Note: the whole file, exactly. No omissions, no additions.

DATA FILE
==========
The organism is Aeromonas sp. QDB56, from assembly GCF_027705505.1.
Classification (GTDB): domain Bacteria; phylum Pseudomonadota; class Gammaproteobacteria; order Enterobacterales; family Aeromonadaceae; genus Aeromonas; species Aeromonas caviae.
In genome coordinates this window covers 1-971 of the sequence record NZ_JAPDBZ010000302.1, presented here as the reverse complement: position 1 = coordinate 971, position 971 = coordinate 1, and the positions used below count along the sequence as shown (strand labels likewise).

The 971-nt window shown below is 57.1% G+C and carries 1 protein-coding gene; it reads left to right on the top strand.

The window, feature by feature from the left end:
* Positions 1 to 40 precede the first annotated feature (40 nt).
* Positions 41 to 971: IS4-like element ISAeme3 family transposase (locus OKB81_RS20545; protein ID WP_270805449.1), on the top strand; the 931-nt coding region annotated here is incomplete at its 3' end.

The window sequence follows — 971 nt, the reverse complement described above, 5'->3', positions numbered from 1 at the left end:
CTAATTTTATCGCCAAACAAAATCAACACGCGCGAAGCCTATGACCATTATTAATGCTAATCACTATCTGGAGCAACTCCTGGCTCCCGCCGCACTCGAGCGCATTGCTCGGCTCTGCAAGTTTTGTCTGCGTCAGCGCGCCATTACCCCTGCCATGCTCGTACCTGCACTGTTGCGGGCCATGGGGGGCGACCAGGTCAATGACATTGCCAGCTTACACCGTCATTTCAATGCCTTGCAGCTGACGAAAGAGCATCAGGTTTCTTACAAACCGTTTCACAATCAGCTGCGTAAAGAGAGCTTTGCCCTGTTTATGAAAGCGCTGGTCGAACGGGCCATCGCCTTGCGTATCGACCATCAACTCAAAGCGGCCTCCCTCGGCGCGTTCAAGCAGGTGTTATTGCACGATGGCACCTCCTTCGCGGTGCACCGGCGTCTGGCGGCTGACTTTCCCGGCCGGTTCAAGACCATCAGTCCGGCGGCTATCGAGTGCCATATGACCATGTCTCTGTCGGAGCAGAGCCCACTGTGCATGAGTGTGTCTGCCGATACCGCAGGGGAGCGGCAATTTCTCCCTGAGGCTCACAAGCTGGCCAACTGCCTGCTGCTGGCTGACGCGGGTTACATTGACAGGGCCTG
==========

The organism is Aeromonas sp. QDB56, from assembly GCF_027705505.1.
Classification (GTDB): domain Bacteria; phylum Pseudomonadota; class Gammaproteobacteria; order Enterobacterales; family Aeromonadaceae; genus Aeromonas; species Aeromonas caviae.
In genome coordinates this window covers 1-971 of the sequence record NZ_JAPDBZ010000302.1, presented here as the reverse complement: position 1 = coordinate 971, position 971 = coordinate 1, and the positions used below count along the sequence as shown (strand labels likewise).

The 971-nt window shown below is 57.1% G+C and carries 1 protein-coding gene; it reads left to right on the top strand.

The window, feature by feature from the left end:
* Positions 1 to 40 precede the first annotated feature (40 nt).
* Positions 41 to 971: IS4-like element ISAeme3 family transposase (locus OKB81_RS20545; protein ID WP_270805449.1), on the top strand; the 931-nt coding region annotated here is incomplete at its 3' end.

The window sequence follows — 971 nt, the reverse complement described above, 5'->3', positions numbered from 1 at the left end:
CTAATTTTATCGCCAAACAAAATCAACACGCGCGAAGCCTATGACCATTATTAATGCTAATCACTATCTGGAGCAACTCCTGGCTCCCGCCGCACTCGAGCGCATTGCTCGGCTCTGCAAGTTTTGTCTGCGTCAGCGCGCCATTACCCCTGCCATGCTCGTACCTGCACTGTTGCGGGCCATGGGGGGCGACCAGGTCAATGACATTGCCAGCTTACACCGTCATTTCAATGCCTTGCAGCTGACGAAAGAGCATCAGGTTTCTTACAAACCGTTTCACAATCAGCTGCGTAAAGAGAGCTTTGCCCTGTTTATGAAAGCGCTGGTCGAACGGGCCATCGCCTTGCGTATCGACCATCAACTCAAAGCGGCCTCCCTCGGCGCGTTCAAGCAGGTGTTATTGCACGATGGCACCTCCTTCGCGGTGCACCGGCGTCTGGCGGCTGACTTTCCCGGCCGGTTCAAGACCATCAGTCCGGCGGCTATCGAGTGCCATATGACCATGTCTCTGTCGGAGCAGAGCCCACTGTGCATGAGTGTGTCTGCCGATACCGCAGGGGAGCGGCAATTTCTCCCTGAGGCTCACAAGCTGGCCAACTGCCTGCTGCTGGCTGACGCGGGTTACATTGACAGGGCCTG